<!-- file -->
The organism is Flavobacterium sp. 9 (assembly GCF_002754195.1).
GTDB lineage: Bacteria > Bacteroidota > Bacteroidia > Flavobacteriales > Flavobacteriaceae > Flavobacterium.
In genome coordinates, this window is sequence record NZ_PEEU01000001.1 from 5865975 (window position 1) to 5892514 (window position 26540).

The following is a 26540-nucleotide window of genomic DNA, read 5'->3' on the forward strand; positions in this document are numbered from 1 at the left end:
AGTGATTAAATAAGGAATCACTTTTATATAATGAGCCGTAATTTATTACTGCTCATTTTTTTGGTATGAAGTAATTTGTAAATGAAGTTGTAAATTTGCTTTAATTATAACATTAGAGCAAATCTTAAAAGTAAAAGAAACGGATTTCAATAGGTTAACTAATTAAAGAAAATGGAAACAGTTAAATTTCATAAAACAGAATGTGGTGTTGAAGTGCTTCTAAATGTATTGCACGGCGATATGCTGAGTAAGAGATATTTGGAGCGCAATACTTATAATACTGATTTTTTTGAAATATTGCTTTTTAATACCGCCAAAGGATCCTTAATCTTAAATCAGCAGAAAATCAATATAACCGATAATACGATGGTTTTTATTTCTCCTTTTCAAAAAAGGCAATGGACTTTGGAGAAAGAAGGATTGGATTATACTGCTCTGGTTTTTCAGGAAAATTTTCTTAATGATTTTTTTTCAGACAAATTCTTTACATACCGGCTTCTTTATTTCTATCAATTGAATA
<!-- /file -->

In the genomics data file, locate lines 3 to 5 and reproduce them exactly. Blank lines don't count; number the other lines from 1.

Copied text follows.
In genome coordinates, this window is sequence record NZ_PEEU01000001.1 from 5865975 (window position 1) to 5892514 (window position 26540).

The following is a 26540-nucleotide window of genomic DNA, read 5'->3' on the forward strand; positions in this document are numbered from 1 at the left end:
AGTGATTAAATAAGGAATCACTTTTATATAATGAGCCGTAATTTATTACTGCTCATTTTTTTGGTATGAAGTAATTTGTAAATGAAGTTGTAAATTTGCTTTAATTATAACATTAGAGCAAATCTTAAAAGTAAAAGAAACGGATTTCAATAGGTTAACTAATTAAAGAAAATGGAAACAGTTAAATTTCATAAAACAGAATGTGGTGTTGAAGTGCTTCTAAATGTATTGCACGGCGATATGCTGAGTAAGAGATATTTGGAGCGCAATACTTATAATACTGATTTTTTTGAAATATTGCTTTTTAATACCGCCAAAGGATCCTTAATCTTAAATCAGCAGAAAATCAATATAACCGATAATACGATGGTTTTTATTTCTCCTTTTCAAAAAAGGCAATGGACTTTGGAGAAAGAAGGATTGGATTATACTGCTCTGGTTTTTCAGGAAAATTTTCTTAATGATTTTTTTTCAGACAAATTCTTTACATACCGGCTTCTTTATTTCTATCAATTGAATA